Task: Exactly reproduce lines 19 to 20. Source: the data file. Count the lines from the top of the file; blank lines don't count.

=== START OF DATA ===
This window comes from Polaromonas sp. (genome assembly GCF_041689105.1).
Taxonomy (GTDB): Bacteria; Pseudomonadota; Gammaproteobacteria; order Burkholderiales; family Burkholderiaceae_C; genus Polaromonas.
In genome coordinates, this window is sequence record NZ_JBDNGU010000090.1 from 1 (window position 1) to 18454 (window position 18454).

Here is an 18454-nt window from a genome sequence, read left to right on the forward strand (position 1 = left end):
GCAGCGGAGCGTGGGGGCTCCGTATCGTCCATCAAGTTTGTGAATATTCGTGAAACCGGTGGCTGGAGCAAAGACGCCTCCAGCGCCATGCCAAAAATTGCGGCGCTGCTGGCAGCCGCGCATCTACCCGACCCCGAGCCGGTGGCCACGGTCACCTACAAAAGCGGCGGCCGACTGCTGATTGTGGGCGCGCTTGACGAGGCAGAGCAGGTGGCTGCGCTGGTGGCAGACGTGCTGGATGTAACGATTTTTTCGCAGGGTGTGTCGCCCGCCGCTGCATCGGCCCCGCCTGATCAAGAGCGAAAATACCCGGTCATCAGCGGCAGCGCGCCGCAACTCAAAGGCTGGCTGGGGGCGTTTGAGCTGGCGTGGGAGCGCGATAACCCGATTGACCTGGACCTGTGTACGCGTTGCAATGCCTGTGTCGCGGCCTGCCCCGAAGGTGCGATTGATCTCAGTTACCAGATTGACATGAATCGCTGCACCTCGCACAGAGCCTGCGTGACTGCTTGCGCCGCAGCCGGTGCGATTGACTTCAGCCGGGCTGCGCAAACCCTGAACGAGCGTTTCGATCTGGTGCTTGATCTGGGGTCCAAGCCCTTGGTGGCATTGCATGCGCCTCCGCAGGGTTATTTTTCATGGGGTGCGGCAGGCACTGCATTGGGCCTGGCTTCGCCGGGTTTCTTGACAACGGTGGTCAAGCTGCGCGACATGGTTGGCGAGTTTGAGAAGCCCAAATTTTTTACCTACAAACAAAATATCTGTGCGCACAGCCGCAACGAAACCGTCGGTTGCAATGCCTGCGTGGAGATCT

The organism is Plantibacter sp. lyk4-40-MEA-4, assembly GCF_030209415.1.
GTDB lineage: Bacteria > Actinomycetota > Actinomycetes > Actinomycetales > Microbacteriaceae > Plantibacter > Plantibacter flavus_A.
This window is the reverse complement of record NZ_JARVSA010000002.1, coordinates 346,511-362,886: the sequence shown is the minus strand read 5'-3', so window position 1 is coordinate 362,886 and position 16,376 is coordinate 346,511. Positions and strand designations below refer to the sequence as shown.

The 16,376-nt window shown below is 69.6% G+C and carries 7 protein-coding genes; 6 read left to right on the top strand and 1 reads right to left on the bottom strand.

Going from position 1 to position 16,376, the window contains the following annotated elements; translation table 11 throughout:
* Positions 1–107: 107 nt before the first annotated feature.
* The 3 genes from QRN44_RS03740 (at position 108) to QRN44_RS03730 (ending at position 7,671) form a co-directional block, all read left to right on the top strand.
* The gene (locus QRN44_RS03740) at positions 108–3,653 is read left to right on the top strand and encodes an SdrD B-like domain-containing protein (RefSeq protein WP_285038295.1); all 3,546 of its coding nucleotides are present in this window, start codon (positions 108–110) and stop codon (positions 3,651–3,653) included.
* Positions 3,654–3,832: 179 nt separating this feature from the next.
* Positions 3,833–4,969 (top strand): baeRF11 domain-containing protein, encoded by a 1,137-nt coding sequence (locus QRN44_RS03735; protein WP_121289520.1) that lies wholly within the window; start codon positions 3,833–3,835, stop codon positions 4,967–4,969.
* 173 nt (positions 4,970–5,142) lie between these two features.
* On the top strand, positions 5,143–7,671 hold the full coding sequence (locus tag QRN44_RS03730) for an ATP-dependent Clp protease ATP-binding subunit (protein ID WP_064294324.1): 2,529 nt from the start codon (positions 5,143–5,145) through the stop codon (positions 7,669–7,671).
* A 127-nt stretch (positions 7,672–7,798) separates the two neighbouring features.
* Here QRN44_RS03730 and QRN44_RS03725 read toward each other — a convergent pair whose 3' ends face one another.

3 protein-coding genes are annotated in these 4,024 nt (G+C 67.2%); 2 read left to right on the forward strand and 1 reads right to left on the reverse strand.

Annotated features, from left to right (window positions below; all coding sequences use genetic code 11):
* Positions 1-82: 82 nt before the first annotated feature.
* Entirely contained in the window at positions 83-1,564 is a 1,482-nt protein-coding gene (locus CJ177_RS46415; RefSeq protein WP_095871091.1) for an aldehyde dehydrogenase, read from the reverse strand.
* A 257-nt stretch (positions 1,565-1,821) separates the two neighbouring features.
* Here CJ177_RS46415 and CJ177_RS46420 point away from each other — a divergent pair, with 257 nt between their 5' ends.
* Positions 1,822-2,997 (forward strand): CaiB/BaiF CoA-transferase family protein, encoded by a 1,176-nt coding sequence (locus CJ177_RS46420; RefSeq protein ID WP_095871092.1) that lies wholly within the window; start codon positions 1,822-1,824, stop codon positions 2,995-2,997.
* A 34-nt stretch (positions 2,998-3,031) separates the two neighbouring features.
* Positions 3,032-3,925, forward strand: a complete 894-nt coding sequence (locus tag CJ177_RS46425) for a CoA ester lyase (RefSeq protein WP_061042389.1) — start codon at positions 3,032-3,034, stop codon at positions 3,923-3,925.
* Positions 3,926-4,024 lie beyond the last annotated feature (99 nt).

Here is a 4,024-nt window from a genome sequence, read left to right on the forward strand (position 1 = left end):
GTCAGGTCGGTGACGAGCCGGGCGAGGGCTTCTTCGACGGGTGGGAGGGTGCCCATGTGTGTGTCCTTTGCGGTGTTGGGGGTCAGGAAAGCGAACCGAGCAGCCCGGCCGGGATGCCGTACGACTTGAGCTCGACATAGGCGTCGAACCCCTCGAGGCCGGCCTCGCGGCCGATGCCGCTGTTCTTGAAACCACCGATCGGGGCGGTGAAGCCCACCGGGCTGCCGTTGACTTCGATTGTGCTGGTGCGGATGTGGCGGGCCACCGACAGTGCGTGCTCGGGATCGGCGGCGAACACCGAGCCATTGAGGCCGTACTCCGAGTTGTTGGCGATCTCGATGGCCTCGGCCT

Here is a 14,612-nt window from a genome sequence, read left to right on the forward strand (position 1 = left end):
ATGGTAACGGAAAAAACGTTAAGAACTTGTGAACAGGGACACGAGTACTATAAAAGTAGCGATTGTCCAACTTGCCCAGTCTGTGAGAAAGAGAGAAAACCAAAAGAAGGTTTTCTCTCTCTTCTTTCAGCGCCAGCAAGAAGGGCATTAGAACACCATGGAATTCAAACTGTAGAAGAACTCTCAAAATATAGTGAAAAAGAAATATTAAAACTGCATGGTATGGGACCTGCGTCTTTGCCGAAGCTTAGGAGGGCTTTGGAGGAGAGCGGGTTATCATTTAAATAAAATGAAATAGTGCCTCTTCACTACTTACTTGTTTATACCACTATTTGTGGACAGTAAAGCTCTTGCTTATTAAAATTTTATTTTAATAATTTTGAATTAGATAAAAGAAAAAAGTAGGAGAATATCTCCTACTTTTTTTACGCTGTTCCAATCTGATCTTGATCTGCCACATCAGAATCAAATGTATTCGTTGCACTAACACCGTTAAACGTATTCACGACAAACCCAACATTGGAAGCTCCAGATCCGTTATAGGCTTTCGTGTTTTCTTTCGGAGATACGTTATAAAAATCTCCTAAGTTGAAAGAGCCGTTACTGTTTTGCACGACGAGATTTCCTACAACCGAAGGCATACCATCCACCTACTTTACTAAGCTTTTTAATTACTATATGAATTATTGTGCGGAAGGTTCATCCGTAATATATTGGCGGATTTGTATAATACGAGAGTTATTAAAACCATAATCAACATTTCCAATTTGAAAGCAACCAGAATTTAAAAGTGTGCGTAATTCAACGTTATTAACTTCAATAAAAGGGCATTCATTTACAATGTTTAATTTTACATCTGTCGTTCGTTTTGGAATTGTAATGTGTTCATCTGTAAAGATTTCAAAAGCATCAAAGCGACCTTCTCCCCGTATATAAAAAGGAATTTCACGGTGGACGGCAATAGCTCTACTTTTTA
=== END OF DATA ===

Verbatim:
* Here QRN44_RS03730 and QRN44_RS03725 read toward each other — a convergent pair whose 3' ends face one another.

3 protein-coding genes are annotated in these 4,024 nt (G+C 67.2%); 2 read left to right on the forward strand and 1 reads right to left on the reverse strand.